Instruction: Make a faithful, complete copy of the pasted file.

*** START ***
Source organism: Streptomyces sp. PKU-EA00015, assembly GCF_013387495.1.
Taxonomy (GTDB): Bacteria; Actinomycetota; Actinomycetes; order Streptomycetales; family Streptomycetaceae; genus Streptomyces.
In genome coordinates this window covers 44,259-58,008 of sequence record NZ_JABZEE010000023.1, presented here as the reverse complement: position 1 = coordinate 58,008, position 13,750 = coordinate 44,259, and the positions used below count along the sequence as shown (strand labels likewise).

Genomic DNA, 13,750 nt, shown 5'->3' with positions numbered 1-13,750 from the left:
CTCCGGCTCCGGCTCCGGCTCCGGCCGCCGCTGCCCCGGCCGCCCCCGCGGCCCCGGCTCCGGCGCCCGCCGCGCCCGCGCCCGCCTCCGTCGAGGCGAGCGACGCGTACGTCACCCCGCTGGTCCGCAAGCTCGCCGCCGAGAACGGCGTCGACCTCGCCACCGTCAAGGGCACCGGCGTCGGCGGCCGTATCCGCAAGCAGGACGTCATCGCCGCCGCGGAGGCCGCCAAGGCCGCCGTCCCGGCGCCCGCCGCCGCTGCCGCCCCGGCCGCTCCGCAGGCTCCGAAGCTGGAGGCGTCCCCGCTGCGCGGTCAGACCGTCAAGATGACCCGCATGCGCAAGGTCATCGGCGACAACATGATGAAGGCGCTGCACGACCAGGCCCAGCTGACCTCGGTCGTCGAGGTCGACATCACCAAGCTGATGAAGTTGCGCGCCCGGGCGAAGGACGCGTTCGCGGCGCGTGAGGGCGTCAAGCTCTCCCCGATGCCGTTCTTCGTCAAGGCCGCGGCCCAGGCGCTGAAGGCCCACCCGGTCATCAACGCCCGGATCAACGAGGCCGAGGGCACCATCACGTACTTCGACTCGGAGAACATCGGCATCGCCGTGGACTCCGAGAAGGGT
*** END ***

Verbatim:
Source organism: Streptomyces sp. PKU-EA00015, assembly GCF_013387495.1.
Taxonomy (GTDB): Bacteria; Actinomycetota; Actinomycetes; order Streptomycetales; family Streptomycetaceae; genus Streptomyces.
In genome coordinates this window covers 44,259-58,008 of sequence record NZ_JABZEE010000023.1, presented here as the reverse complement: position 1 = coordinate 58,008, position 13,750 = coordinate 44,259, and the positions used below count along the sequence as shown (strand labels likewise).

Genomic DNA, 13,750 nt, shown 5'->3' with positions numbered 1-13,750 from the left:
CTCCGGCTCCGGCTCCGGCTCCGGCCGCCGCTGCCCCGGCCGCCCCCGCGGCCCCGGCTCCGGCGCCCGCCGCGCCCGCGCCCGCCTCCGTCGAGGCGAGCGACGCGTACGTCACCCCGCTGGTCCGCAAGCTCGCCGCCGAGAACGGCGTCGACCTCGCCACCGTCAAGGGCACCGGCGTCGGCGGCCGTATCCGCAAGCAGGACGTCATCGCCGCCGCGGAGGCCGCCAAGGCCGCCGTCCCGGCGCCCGCCGCCGCTGCCGCCCCGGCCGCTCCGCAGGCTCCGAAGCTGGAGGCGTCCCCGCTGCGCGGTCAGACCGTCAAGATGACCCGCATGCGCAAGGTCATCGGCGACAACATGATGAAGGCGCTGCACGACCAGGCCCAGCTGACCTCGGTCGTCGAGGTCGACATCACCAAGCTGATGAAGTTGCGCGCCCGGGCGAAGGACGCGTTCGCGGCGCGTGAGGGCGTCAAGCTCTCCCCGATGCCGTTCTTCGTCAAGGCCGCGGCCCAGGCGCTGAAGGCCCACCCGGTCATCAACGCCCGGATCAACGAGGCCGAGGGCACCATCACGTACTTCGACTCGGAGAACATCGGCATCGCCGTGGACTCCGAGAAGGGT